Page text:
New Space, Same Place
As changes come to campus, Santa Clara keeps its history. Credit good bones.
When Steve Nash ’96 was on campus this time last year for his induction into the Santa Clara Athletics Hall of Fame, he marveled at how much his alma mater had changed since he was a student.
“It’s unbelievable to see the growth and the forward thinking,” Nash said. “How this university has been able to re-envision itself year-after-year is fantastic.”
And Nash is right. Since he infamously dribbled a tennis ball across campus to improve his ball handling, a lot has changed. We’ve added the Harrington Learning Commons (2008). Then there’s the reimagined Leavey Center (2000). Even buildings like Lucas Hall (2008) and the Malley Fitness Center (1999) weren’t here in Nash’s time. Not to mention many others.
“It doesn’t feel that much the same. It still has the bones,” Nash said. “It’s changed so much in 20 years, but for the better.”
While the buildings are new, this mentality isn’t. That’s been the story of this historic campus since it wasn’t quite so historic.
Back in 1914, there was a track for running positioned next to tennis and handball courts outside where Mayer Theatre sits now. In 1925, there were pig pens and chicken coops on campus, near where Vari Hall and Bannan stand now. So, in less than 100 years, SCU will go from farmland to a futuristic STEM campus.
Santa Clara University has grown with the times—often drastically—but kept its bones. And the present construction plan might be the best example of this spirit.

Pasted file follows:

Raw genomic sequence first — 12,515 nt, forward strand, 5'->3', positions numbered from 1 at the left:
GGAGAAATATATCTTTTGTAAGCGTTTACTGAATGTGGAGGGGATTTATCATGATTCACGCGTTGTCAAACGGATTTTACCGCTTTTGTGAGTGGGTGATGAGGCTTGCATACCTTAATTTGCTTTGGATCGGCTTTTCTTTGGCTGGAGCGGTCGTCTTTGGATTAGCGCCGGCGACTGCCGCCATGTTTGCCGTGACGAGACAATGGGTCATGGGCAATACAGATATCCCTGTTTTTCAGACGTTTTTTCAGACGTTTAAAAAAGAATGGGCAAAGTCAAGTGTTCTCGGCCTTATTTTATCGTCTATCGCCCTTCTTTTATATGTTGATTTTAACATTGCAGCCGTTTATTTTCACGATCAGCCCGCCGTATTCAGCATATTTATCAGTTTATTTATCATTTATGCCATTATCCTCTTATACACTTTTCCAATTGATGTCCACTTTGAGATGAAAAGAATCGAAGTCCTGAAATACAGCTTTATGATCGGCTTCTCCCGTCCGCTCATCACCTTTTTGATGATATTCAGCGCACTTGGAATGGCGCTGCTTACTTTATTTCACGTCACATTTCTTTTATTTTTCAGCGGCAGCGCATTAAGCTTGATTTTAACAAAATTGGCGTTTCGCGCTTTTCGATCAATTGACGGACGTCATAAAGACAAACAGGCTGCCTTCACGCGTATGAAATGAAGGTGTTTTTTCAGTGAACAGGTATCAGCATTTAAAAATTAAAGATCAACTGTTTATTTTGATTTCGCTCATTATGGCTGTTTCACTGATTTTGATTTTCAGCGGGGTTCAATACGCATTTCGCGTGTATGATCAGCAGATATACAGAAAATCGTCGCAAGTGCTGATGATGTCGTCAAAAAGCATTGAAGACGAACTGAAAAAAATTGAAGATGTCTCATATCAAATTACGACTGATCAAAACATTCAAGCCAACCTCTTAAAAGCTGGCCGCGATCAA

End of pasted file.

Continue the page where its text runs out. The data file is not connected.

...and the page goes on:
Just last month, Santa Clara Law students started to trickle into the new Charney Hall and they’re already making themselves at home. The new building, which was set into motion by a $10 million lead gift from trustee and alumnus Howard Charney MBA ’73, J.D. ’77 and his wife, Alida, has been an (energy efficient) beacon for the north end of campus.
A couple hundred yards west of Charney is the renovated Franklin Street mall. Passing cars have given way to foot traffic and peaceful study in the area outside of the Edward M. Dowd Art and Art History Building. But even with the shiny and new, the bones persist. During construction, Linda Hylkema and her team of archaeologists unearthed some Santa Clara stories. Those historical artifacts will eventually be on display in the deSaisset Museum.
And with Charney opening, campus says goodbye to Edwin A. Heafey Law Library and hello to one of the unfortunate side effects of progress—construction. The chain link fences surrounding Heafey are currently blocking some of the better views of campus, but they’ve gotten a face lift since they went up. Professor Kelly Detweiler pulled from the Benson art collection to liven up the space by displaying alumni art on the fences.
So as your version of Santa Clara changes a little to become someone else’s, hang tight and take a cue from SCU’s newest Hall of Fame point guard, Mr. Nash: Remember the past, but keep improving.